Analog Video Types Explained

Component video is an analog video-only signal that is transmitted as three separate signals. Component-video cables do not carry audio and are often paired with audio cables. Component video is capable of carrying signals such as 480i, 720p, and 1080i and most high-definition TVs support the use of component video up to their native resolution. The three most commonly used component types are: Component Video video-only

YPbPr is the converted version of RGB which is split into three components: Y carries luma (brightness) and sync information; Pb carries the difference between blue and luma; and Pr carries the difference between red and luma. The primary advantages of YPbPr over RGB and S-video is that it is able to transfer non-interlaced video and, and at the same time, provide high resolution video such as 1080i or better.

RGB (Red, Green, Blue) uses no compression and contains redundant data since most programs typically contain the same black & white image, therefore, it requires large bandwidth to carry the signal. It’s becoming obsolete as home theaters move toward HDMI and computers toward DVI interfaces.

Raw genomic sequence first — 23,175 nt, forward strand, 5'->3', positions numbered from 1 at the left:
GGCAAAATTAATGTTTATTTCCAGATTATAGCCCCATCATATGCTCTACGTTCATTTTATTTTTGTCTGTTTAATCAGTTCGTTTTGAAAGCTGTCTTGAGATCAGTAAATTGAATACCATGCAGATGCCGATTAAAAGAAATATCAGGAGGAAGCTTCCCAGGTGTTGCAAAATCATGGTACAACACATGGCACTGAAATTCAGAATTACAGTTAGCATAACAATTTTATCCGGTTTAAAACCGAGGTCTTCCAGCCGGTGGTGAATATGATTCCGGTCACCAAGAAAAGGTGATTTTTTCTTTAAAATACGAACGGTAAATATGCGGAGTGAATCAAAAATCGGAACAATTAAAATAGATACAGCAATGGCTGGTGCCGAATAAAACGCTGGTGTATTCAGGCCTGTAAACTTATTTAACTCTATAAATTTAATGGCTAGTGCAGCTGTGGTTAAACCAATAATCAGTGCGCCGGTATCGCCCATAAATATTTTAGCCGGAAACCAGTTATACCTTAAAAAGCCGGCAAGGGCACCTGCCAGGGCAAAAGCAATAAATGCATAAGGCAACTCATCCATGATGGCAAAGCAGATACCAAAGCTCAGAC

S-Video (Separated Video) is an extension of the analog Composite standard. Compared to the two standards above, it provides the poorest quality of image. It’s rarely used for today’s applications because it cannot be used for high definition standards unless its standard is changed to accommodate for signal modulation of the carrier frequency.

Composite Video is an analog video-only signal which is a composite of three source signals called Y, U, and V. Y represents the brightness of the picture and includes synchronizing pulses, so that by itself it could be displayed as a monochrome picture. U and V represent hue and saturation and carry the color information.
For residential and commercial applications, the composite video signal is typically connected using an RCA jack, normally yellow, which is often accompanied with red and

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